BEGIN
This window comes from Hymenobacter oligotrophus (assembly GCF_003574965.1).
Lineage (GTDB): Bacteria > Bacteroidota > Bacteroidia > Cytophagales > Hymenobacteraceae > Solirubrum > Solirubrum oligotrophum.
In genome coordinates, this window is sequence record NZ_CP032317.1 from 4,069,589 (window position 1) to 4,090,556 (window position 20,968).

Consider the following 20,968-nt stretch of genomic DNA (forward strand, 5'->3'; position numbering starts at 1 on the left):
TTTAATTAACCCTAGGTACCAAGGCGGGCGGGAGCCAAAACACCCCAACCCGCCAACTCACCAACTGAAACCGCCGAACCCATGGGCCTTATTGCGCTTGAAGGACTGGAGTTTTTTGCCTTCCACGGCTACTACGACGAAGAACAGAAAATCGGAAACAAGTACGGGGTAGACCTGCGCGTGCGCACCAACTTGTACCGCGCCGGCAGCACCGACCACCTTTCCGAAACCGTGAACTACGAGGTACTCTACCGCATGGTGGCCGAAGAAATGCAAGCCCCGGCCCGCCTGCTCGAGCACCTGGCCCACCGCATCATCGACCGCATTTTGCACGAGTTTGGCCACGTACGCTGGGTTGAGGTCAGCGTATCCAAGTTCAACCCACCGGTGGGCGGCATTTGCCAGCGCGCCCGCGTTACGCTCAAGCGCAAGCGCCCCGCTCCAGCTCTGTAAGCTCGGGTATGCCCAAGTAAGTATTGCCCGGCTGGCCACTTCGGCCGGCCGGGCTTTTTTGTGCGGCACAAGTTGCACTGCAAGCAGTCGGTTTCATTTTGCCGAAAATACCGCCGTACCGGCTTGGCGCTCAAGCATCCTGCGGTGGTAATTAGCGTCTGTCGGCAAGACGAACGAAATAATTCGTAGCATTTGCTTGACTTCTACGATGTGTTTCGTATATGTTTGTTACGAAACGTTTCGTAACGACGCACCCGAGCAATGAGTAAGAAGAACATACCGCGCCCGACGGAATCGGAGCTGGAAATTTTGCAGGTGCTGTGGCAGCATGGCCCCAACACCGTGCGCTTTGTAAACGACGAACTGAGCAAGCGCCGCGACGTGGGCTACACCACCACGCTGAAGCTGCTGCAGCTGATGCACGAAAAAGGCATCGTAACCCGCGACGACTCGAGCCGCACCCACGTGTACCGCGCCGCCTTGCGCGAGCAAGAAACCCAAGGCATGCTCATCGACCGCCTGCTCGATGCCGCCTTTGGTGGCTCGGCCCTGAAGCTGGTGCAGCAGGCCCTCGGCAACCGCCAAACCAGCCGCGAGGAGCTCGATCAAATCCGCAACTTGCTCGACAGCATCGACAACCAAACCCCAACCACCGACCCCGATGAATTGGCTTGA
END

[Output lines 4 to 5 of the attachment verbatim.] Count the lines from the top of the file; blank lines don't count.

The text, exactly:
Consider the following 20,968-nt stretch of genomic DNA (forward strand, 5'->3'; position numbering starts at 1 on the left):
TTTAATTAACCCTAGGTACCAAGGCGGGCGGGAGCCAAAACACCCCAACCCGCCAACTCACCAACTGAAACCGCCGAACCCATGGGCCTTATTGCGCTTGAAGGACTGGAGTTTTTTGCCTTCCACGGCTACTACGACGAAGAACAGAAAATCGGAAACAAGTACGGGGTAGACCTGCGCGTGCGCACCAACTTGTACCGCGCCGGCAGCACCGACCACCTTTCCGAAACCGTGAACTACGAGGTACTCTACCGCATGGTGGCCGAAGAAATGCAAGCCCCGGCCCGCCTGCTCGAGCACCTGGCCCACCGCATCATCGACCGCATTTTGCACGAGTTTGGCCACGTACGCTGGGTTGAGGTCAGCGTATCCAAGTTCAACCCACCGGTGGGCGGCATTTGCCAGCGCGCCCGCGTTACGCTCAAGCGCAAGCGCCCCGCTCCAGCTCTGTAAGCTCGGGTATGCCCAAGTAAGTATTGCCCGGCTGGCCACTTCGGCCGGCCGGGCTTTTTTGTGCGGCACAAGTTGCACTGCAAGCAGTCGGTTTCATTTTGCCGAAAATACCGCCGTACCGGCTTGGCGCTCAAGCATCCTGCGGTGGTAATTAGCGTCTGTCGGCAAGACGAACGAAATAATTCGTAGCATTTGCTTGACTTCTACGATGTGTTTCGTATATGTTTGTTACGAAACGTTTCGTAACGACGCACCCGAGCAATGAGTAAGAAGAACATACCGCGCCCGACGGAATCGGAGCTGGAAATTTTGCAGGTGCTGTGGCAGCATGGCCCCAACACCGTGCGCTTTGTAAACGACGAACTGAGCAAGCGCCGCGACGTGGGCTACACCACCACGCTGAAGCTGCTGCAGCTGATGCACGAAAAAGGCATCGTAACCCGCGACGACTCGAGCCGCACCCACGTGTACCGCGCCGCCTTGCGCGAGCAAGAAACCCAAGGCATGCTCATCGACCGCCTGCTCGATGCCGCCTTTGGTGGCTCGGCCCTGAAGCTGGTGCAGCAGGCCCTCGGCAACCGCCAAACCAGCCGCGAGGAGCTCGATCAAATCCGCAACTTGCTCGACAGCATCGACAACCAAACCCCAACCACCGACCCCGATGAATTGGCTTGA